Mr. Luke Burke said: No one will be surprised at my saying that the lecturer has made the very best of his case. That would be naturally expected, from what we know of Mr. Wallace's antecedents. I have only had the pleasure of hearing one paper from him, but that has given me very great interest and very great respect for his talents. If it had been possible to make a good case out of the theory which has been proposed, Mr. Wallace would have done it; but, unfortunately, the case appears to me to be altogether hopeless. I have three fundamental objections to urge against his theory, and I will confine myself to these; although, of course, there are many minor objections that would occur in regard to incidental remarks. I must, however, not forget to say that the theory by which he accounts for the permanency of human forms as contrasted with the inferior animals is exceedingly ingenious; but, unfortunately, it assumes that one part of the organism can gradually be modified without the requisite correlations in the others. It divorces our power of judging of the mind from the body; and I affirm that we have that power mentally, and not necessarily from the shape of the head. If we had sufficient intelligence, from any one part of the body, we ought to be able to infer everything else, internal and external. We cannot. The cypher is there, only we cannot read it. However, the first objection I have to urge against the theory of Mr. Darwin is, that it completely loses sight of the real point at issue—that it does not state the proposition correctly. The point at issue is, not whether these various external influences—food, climate, exercise, etc.—are capable of producing modifications; though, even there, I am perfectly ready to meet it. But the point at issue is this, Can they produce the modification actually required? Can they change one set of harmonious forms into an absolutely different set? Can they change one mechanism into another? Can they change that wonderful mechanism which you call wolf into that other equally wonderful and distinct set of proportions which you call greyhound, poodle, or spaniel? It is very well for Mr. Darwin to say that changes in one part of the frame will induce changes in the other. I agree with that, because it is done by organic laws; but you might as well say that a change in one part of a watch would superinduce the change in another. Yes, if the change is made by the watchmaker. That is quite another thing; [p.clxxi] and the question we have to determine is, What will change one kind of mechanism into another? In the body of the greyhound there is not a single particle that remains in the same relation as in the body of the wolf; and yet each one is an instance of the most admirable mechanism. That is one point at issue. Then, again, in causation there are two essential ideas—the fitness of the instrument, and adequate power to work it. Now, it is perfectly unphilosophical to assign causation where you are not able to show fitness, unless you are able to prove causation as a matter of fact by other means. No one has attempted to do that; no one can do it. No one can show that the accidental agencies of climate, food, etc, can produce correlated changes in any case whatever. That is not proved as a matter of fact, and you have no right to assume it. For instance, food, when conveyed into the stomach, is converted into blood, and sent as blood to all parts of the system. That is a general action; but can you see anything in food that will lengthen a man's leg, shorten his waist, or vice versa, or that will give him a small head or a large one relative to his body? Is there anything in food or climate that can do that? Why, we have not yet been able to prove that climate changes the colour of races, except temporarily, by producing vesicles, etc. That is the second objection, therefore, that in this theory there is no conceivable fitness in the assigned cause to produce the assigned effect. Next, I maintain that it is absolutely impossible that these causes should produce such effects. The fundamental law of the universe is the law of causation. That law is, that there is an inevitable relation between the cause and the effect; that, as causes vary, so must effects vary. If, then, you want to know the unknown cause of a given effect, all you have to do is to find out the known cause of some analogous and similar effect, and then you know that there is a corresponding difference between the causes as between the effect, and also a corresponding resemblance. Now, then, here is the cause of mechanism. All mechanism is one in principle, whether living mechanism or the mechanism produced by man. All imply correlation of parts and functions—adaptation of means to ends. Now, then, do we know of any cause that is competent to produce such things? We do. Intelligence is competent; we see human intelligence doing such things. No cause in the universe except intelligence, then, can produce effects anything like those of intelligence. Surely non-intelligence cannot do it. Surely a non-intelligent cause cannot produce an intelligent effect. And not only so, but intelligence can never act without producing such things. Man never acts intelligently without adapting means to ends. Here, then, we have a case in which mechanism and all the wonders of mechanism are producible by a known cause; consequently all the mechanism of the universe is, argumentatively, the result of intelligence. If, then, we want to know how species originated, we must go forth to those parts of nature where everything is regulated by a determined plan. I will tell you of a case in which you may change types very easily—in a single generation; you do not want infinite time. The simple crossing of types. The crossing of races produces intermediate [p.clxxil] races, and they live and exist. Very well, there is a cause; but that is out of the bounds of the theory of natural selection. That has nothing to do with Mr. Darwin's infinitesimal working. Here comes the difficulty; the crossing of races is rigidly barred within fixed limits. What are you to do out of those limits? How do you get types, then? By a mixture of different breeds of dogs you can get different types and varieties of dogs—some beautiful, some incongruous. Mr. Darwin's theory is admirable for telling us how races die out, but I do not see that it tells us how races come in. That is the point. Well, the crossing of dogs will produce—what? A cow? How does the cow come? Again, Mr. Darwin's theory requires us to start with the species before there can be anything like a change; but how did the species come? How did the first type come? Well, then, I say that the types outside the bounds of crossing come just as the first types come—by the plan of nature. There is one way of perfectly understanding it. In the living organism, you know that the various structures and portions have all their separate organs; you know that a muscle does not develope into a nerve, and that a nerve does not develope into a lung or into blood-vessels. Not only every muscle, but every nervous fibre has its own origin. Well, call this great globe—this cosmos in which we exist—call this an organism, and you have the whole affair. By the laws of that organism, by the plan inherent in that organism, the first type came. The next type came at its pre-determined moment, when a certain state of cosmic influences were provided; just as in the living organism bone never appears before a certain time, just as the brain does not appear before a certain time; or in the world's organism, as geology reveals to us, there are periods when there are only slight changes, and then all of a sudden we come upon entirely new types. You see it is no infinitesimal sliding. Yes, there are a number of contemporaneous forms that present a great number of shadowings, but that is co-existence. You have not shewn the sequence. This, then, is a point at issue. What is it that produces diversities beyond the bounds of species—germs, if you choose to call it so? What was it that originated the first species? I could very easily enter into the question of the varieties produced in the ordinary course of things, but they must all be within the race. They are not varieties beyond the bounds of species. The varieties that take place in the ordinary course of parentage only imply the growth of the species and type; for every type has its life, like the individual. The laws of life are always the same; and consequently types are born and are developed in the succession of generations as a matter of necessity, and then they die and pass away. These, then, are the points we have to examine in the theory. What produces mechanistic changes, and what produced the first type, and what produces the types outside the process of intermixture?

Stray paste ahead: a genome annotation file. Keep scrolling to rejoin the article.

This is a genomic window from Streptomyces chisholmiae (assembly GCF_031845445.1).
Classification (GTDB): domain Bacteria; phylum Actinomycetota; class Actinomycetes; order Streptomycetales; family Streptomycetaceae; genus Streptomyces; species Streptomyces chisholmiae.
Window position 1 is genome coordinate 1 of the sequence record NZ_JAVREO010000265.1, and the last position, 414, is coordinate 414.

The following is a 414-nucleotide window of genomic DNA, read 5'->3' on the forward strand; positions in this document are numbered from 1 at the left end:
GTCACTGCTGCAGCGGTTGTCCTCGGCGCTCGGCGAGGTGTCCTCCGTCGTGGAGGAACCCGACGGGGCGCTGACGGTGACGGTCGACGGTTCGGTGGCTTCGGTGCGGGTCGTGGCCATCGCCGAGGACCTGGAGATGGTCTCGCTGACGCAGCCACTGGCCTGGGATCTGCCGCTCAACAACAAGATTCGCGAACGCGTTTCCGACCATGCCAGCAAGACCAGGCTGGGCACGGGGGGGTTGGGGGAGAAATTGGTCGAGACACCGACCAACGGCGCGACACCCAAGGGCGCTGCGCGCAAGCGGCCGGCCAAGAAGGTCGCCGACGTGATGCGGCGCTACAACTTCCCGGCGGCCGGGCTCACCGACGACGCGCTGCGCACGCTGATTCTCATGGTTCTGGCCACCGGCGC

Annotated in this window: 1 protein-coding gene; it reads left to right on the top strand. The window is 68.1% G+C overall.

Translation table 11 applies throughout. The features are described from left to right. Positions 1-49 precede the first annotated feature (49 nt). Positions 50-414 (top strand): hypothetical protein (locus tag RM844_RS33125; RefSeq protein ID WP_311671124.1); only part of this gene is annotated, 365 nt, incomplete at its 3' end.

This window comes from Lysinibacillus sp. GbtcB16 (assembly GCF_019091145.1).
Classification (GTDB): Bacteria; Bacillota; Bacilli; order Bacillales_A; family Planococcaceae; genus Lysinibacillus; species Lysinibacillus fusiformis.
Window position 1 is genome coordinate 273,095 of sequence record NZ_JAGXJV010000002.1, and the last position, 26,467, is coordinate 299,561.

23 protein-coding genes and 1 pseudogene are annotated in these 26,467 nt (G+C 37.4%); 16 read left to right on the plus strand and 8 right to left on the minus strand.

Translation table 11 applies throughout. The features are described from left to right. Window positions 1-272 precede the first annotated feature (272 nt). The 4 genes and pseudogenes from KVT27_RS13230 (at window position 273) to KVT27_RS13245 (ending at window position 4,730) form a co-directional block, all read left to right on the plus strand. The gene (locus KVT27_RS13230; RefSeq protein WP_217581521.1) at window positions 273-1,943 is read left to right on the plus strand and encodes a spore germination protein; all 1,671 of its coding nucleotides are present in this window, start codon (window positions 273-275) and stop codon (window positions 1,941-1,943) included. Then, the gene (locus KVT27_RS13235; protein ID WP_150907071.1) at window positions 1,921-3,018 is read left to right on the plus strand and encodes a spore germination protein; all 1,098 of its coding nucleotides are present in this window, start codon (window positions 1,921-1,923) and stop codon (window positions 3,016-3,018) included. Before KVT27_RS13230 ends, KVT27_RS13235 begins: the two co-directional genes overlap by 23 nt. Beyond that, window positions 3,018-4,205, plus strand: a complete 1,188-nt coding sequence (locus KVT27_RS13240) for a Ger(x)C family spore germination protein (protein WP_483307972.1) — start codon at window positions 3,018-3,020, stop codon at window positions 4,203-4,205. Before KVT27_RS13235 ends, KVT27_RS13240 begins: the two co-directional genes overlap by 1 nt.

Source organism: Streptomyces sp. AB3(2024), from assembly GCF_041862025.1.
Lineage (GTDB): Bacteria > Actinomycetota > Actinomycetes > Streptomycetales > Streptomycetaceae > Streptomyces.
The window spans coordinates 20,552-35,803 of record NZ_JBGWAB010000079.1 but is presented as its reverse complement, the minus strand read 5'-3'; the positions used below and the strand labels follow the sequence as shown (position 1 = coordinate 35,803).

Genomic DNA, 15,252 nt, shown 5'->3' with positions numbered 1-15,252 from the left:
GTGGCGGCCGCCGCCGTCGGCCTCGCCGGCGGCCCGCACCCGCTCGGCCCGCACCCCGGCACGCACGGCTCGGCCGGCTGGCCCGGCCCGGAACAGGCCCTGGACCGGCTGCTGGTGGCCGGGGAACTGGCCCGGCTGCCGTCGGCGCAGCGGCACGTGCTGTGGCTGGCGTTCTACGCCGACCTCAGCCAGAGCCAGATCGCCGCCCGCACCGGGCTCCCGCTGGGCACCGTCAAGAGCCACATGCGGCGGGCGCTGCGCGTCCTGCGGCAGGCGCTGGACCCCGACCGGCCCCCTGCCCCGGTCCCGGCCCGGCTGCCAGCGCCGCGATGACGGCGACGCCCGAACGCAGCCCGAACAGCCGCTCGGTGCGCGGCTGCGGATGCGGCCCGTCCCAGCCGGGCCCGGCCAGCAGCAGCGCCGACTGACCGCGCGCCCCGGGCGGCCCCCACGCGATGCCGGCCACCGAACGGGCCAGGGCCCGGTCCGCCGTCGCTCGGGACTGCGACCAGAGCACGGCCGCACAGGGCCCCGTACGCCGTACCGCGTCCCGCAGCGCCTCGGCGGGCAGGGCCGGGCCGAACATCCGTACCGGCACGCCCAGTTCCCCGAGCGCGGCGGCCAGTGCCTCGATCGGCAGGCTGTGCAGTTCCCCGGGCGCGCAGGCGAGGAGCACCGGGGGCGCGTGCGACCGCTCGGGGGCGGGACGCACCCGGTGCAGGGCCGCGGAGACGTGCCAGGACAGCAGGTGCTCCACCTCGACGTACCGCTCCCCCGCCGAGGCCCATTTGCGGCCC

Mr. George Witt: I really have not understood the gentleman who has taken up so much of the time of the meeting. It reminds me very much of the Scotchman's definition of metaphysics: excuse me if I repeat it. "When the party who listens disna ken what the party who speaks means, and when the party who speaks disna ken what he means himsel—that is metaphysics." (Laughter.)